J. Michael Gonzalez-Campoy, MD, PhD, serves on the steering committee of the Association of Clinical Researchers and Educators, an advocacy group that defends physician-industry collaboration. He said the leadership policy of the code will remove the most qualified individuals from the most important roles.

“The problem is that most of the people who are at the cutting edge of [a] specialty are the ones who are doing clinical research and educating their peers,” Dr. Gonzelez- Campoy said. “If you prevent those people from having leadership positions in their organizations that are part of CMSS, you have basically prevented the most expert, the most wise individuals in their specialty from having leadership positions in their organizations. You are going to have specialty organizations being led by individuals that are not the most expert, which is going to hurt medicine in a big way.”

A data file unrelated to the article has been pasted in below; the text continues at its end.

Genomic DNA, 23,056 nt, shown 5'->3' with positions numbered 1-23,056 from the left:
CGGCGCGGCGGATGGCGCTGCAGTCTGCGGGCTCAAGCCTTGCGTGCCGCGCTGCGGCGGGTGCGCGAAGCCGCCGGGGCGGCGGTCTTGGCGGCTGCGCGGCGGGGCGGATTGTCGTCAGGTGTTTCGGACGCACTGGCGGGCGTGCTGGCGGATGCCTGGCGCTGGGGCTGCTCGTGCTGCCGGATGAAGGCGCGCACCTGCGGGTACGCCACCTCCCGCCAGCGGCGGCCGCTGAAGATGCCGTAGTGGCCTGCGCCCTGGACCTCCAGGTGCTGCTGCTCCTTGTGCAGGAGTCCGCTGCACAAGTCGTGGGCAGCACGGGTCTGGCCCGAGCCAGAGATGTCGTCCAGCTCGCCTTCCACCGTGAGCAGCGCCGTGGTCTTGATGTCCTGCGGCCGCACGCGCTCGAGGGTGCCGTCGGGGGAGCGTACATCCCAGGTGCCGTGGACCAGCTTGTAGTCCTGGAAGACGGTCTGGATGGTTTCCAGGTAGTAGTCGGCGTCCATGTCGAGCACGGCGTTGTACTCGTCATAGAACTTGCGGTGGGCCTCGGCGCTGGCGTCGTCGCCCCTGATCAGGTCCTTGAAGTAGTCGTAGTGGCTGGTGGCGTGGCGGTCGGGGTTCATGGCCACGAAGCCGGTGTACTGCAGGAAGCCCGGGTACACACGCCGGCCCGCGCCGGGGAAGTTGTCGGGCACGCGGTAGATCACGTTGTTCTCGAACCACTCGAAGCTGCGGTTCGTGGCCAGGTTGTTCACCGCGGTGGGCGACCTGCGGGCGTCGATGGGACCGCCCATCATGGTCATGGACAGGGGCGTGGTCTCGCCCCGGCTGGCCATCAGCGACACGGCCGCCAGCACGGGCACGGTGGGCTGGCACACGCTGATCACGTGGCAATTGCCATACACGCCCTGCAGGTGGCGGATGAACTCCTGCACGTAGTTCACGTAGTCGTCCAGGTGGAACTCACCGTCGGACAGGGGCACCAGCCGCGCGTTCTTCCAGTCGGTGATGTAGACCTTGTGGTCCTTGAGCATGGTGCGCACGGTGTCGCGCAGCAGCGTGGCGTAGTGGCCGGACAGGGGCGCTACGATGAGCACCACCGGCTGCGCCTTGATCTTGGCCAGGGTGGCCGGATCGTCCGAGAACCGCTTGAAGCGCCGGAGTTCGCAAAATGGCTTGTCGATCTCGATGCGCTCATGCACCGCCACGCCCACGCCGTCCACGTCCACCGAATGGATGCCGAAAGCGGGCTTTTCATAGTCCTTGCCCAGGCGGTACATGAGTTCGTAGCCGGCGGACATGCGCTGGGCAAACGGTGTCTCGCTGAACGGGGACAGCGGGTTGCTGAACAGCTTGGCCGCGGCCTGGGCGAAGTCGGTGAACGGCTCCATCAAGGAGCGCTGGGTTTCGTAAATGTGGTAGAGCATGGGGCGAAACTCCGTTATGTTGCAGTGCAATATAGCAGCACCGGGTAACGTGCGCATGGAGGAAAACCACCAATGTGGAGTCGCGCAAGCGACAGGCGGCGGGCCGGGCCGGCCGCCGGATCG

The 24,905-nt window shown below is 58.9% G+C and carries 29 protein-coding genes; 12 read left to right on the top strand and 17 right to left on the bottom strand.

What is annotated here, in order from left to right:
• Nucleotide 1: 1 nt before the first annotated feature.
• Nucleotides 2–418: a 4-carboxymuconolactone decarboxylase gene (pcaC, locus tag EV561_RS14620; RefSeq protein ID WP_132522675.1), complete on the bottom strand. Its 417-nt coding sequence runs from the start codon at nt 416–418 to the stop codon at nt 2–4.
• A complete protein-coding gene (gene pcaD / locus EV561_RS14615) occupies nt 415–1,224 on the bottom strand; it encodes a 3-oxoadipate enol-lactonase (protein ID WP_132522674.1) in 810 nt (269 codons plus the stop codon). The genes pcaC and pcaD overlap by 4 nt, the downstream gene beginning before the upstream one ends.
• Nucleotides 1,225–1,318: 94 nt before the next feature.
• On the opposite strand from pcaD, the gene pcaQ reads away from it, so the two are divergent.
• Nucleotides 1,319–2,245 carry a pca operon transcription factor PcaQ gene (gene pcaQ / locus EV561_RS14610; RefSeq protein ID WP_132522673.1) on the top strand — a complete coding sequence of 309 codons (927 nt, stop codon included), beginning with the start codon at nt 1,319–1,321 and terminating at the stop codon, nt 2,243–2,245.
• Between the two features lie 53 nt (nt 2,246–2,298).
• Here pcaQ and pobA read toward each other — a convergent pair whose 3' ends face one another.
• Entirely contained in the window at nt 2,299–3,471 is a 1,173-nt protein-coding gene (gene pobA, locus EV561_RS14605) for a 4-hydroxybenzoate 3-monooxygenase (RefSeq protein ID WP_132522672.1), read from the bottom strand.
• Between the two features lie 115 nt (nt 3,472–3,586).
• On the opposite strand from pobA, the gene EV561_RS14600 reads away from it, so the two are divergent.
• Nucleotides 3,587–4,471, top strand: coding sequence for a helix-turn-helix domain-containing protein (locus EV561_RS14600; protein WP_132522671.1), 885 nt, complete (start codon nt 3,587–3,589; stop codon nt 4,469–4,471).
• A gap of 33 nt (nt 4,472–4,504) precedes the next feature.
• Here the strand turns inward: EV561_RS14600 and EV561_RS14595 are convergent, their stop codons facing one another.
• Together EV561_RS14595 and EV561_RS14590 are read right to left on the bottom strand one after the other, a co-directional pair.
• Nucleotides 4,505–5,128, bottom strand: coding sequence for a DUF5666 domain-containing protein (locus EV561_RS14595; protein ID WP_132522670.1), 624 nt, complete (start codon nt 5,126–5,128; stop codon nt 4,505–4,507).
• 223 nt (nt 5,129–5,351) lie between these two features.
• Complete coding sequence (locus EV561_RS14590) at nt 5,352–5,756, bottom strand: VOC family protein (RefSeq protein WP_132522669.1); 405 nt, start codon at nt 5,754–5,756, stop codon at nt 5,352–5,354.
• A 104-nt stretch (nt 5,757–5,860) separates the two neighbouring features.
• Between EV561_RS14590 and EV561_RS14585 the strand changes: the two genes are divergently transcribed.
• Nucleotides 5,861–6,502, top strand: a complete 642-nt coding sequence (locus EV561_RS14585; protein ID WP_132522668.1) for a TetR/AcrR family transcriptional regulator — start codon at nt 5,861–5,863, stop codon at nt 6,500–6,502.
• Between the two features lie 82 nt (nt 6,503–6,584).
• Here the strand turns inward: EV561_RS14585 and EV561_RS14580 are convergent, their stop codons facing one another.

Drs. Krueger and Maloney pointed to the recent resignation of George O. Waring III, MD, who stepped down in July after 20 years as editor-in-chief of the AAO’s Journal of Refractive Surgery, as an example of why they object to the updated CMSS code. Dr. Waring resigned because of a commercial relationship he held.

Dr. Parke discounts the argument that the independent leadership policy will eliminate cutting-edge physicians from the leadership roles and cites the vast pool of talent.

“At the Academy, we have 30,000 members, and there are more than just a handful of people who are qualified for leadership positions,” Dr. Parke said. “So, to say that all 500 of the leadership-qualified individuals are going to choose their personal finance over the organization just has proven to be not true. There are some medical organizations that have had this rule for years, and in speaking with their leaders, they have not really had a problem. In the end, those leaders who really want to be leaders in their profession, and be the voice of their profession, are going to choose the organization over a financial payment from industry.”